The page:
Dave Ramsey Seven Baby Steps – What to Consider When Filing My Taxes Online

Is e-filing really a better way to record your taxes? 

Americans and the IRS might not agree on everything, but they are mostly on the exact same page in regards to e-filing individual income tax returns.

The majority of individual income tax returns submitted to the IRS are e-filed. 

When you e-file your federal income tax return, you save the IRS money because its workers do not have to spend time manually processing your return. And in return, you could find any refund you’re owed faster, especially in the event that you have it directly deposited into your bank account.

But what about safety?  And can digital filing actually give you access to all the forms that you might need if you have a intricate tax situation?  Are there ever situations when you can’t e-file?  Let’s look at the advantages of e-filing, and whether it might be the best filing option for your needs.

If you’re thinking about e-filing, some of the advantages include:

  1. Quick confirmation your forms have been received: The IRS will affirm a tax filing was received within 24 hours of electronic submission.  For paper filers, the IRS does not send any acknowledgment your forms have arrived . 
  2. Timely refunds: When you publish a paper filing, it can take six to eight months to receive a tax refund.  With e-filing, you are going to get your money in 3 weeks or less.  Choosing direct deposit can also accelerate the refund procedure.

  3. Reduced likelihood of errors: According to the IRS, there is approximately a 1 percent error rate on e-filed yields, compared with a 20% rate of mistakes on paper filings.  The IRS also provides more info on issues discovered on e-filed returns compared with paper yields.

  4. Simple payment procedure: If you owe the IRS money, it is easier to cover at your convenience when you e-file.  You can submit returns early and pay later if needed, provided that you pay by the April 15 filing deadline.  And you’re able to schedule electronic money transfers to send the IRS what you owe on a date of your choosing again, provided that the IRS receives your payment by Tax Day. You also have the option to pay your balance by making use of the IRS Immediate pay service from your checking account or savings accounts, submitting a credit card through a payment processor for a commission, or paying by check or money order.  Just be aware delaying payment after the filing due date (typically April 15) can result in interest and penalties.

  5. Digital storage of tax information: Submitting returns electronically implies there’s a digital backup of your tax records.  So if something happens to your paperwork, you’ll have an electronic backup.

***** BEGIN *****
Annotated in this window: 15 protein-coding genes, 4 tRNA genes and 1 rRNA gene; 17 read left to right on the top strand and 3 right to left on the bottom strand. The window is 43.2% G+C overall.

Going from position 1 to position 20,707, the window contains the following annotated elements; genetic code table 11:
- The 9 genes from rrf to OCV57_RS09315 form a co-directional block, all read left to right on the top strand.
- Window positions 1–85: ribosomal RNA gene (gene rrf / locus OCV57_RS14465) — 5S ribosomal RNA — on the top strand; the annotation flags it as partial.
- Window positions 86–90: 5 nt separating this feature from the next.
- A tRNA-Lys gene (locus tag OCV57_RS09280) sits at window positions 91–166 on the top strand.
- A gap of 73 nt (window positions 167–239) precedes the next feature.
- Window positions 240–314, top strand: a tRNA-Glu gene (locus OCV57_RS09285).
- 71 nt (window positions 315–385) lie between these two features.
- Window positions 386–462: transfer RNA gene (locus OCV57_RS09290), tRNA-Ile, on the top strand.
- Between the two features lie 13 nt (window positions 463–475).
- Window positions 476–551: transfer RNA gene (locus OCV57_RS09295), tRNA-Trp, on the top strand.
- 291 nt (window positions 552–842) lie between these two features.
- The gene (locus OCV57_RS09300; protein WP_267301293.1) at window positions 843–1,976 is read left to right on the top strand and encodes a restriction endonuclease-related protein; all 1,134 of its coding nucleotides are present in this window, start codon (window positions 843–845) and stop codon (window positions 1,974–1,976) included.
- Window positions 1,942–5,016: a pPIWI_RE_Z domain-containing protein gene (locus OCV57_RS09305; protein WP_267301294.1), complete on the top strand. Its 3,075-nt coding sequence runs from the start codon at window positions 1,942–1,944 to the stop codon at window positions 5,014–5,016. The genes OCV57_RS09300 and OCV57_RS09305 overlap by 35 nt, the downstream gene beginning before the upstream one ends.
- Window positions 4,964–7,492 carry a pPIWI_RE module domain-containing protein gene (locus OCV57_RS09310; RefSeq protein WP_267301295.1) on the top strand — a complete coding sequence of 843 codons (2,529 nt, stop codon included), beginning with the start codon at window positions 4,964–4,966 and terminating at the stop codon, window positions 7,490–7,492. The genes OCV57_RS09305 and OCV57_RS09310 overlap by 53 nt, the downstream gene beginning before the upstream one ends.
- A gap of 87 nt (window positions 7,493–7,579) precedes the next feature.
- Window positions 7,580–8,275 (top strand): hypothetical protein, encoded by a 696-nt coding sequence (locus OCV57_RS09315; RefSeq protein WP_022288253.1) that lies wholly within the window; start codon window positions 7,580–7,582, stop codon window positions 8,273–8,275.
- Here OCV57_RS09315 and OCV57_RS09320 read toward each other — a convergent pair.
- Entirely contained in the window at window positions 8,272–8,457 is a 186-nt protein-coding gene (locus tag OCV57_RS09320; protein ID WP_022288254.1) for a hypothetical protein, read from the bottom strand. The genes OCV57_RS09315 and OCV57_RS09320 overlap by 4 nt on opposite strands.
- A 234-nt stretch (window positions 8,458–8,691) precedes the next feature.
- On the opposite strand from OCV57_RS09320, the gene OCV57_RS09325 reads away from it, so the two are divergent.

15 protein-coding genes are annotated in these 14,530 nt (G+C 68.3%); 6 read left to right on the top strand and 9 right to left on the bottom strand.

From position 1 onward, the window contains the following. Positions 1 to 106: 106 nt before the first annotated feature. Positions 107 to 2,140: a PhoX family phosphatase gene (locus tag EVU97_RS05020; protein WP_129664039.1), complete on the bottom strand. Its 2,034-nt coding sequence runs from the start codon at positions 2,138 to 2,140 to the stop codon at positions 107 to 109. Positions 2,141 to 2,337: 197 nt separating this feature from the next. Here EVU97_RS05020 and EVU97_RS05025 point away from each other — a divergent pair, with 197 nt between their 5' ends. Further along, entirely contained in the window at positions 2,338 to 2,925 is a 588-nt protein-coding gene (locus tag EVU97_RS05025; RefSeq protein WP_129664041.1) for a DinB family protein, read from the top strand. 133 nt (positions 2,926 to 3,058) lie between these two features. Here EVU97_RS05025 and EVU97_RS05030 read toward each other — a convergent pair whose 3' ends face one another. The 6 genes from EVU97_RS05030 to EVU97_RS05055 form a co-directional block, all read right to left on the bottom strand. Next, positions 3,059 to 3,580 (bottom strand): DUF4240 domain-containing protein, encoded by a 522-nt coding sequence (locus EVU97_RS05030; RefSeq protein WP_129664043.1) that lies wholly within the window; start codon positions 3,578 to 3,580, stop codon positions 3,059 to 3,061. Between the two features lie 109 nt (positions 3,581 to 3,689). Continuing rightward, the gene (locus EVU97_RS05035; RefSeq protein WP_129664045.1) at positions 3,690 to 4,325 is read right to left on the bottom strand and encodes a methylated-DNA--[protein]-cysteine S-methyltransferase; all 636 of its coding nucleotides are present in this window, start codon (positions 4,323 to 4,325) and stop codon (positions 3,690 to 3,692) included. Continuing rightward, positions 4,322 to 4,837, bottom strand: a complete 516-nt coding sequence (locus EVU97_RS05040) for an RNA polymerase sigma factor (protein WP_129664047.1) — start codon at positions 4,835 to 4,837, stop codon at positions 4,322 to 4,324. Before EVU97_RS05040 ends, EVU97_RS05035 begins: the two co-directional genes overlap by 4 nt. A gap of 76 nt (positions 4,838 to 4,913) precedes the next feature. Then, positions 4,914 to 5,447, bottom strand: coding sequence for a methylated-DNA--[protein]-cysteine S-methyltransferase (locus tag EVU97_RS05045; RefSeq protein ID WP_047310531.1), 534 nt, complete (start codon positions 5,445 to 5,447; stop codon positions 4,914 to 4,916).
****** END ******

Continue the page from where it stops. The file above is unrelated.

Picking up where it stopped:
The good news: Most taxpayers do opt to e-file and find those benefits — and the process of doing this is easy.

The way to e-file a tax return?

The forms do the math for you and provide standard guidance.  You can only do your federal return with these forms. 

  • Use an internet tax preparation service or tax applications: Tax preparation software and online filing services are options.  These options are a simple way to finish and e-file your forms.  Some applications providers charge for their apps, Some are liberated.   The program asks you simple questions about your own life and financing to guide you through the completion of your types.  
  • Get free, in-person tax aid: In most states, you will find volunteers to help prepare and e-file returns.  However, eligibility for free help is normally restricted based on earnings, and some providers appeal to particular demographic groups.  For instance, Tax Counseling for the Elderly programs focus primarily on assisting filers that are 60 and older. 
  • Hire a paid preparer: Paid tax preparers, such as CPAs, can e-file yields for you if they are licensed IRS e-file providers. The IRS maintains a record of authorized providers, but you should be aware this option is likely to be the most costly one. 

    Employing online tax preparation software is far and away the favored approach of most taxpayers.  In fact, the IRS says it expected over four in five tax returns to be filed through tax return prep software.

    Is e-filing really stable?

    While e-filing is convenient, you could be worried about security — particularly with all these data breaches.  But experts agree this is not a problem that should deter you by e-filing.

    “In fact, it can be more secure than paper filing as you’re sending your private information through an encrypted network as opposed to exposing your information in the mail.”

    Dennis Chow, vice president of information security at SCIS Security, explains the IRS has set security measures in place to keep your data safe.  “Trainers normally use IRS specific APIs that require ab sessions,” Chow says.  “All of this is routed over TLS encrypted connections.”

    It’s very important to use a trustworthy service that will help you record your taxes.  Chow advises to not e-file on a computer or utilize an online connection which is not confidential.

    Bottom line

    For many taxpayers, it makes sense to e-file a yield because it’s the most convenient way to file your tax information to the IRS and it allows for timely refunds and easy payment choices.  Just be certain that you use tax planning software from a trusted source, so that you can ensure the information you provide to transmit to the IRS will be kept protected.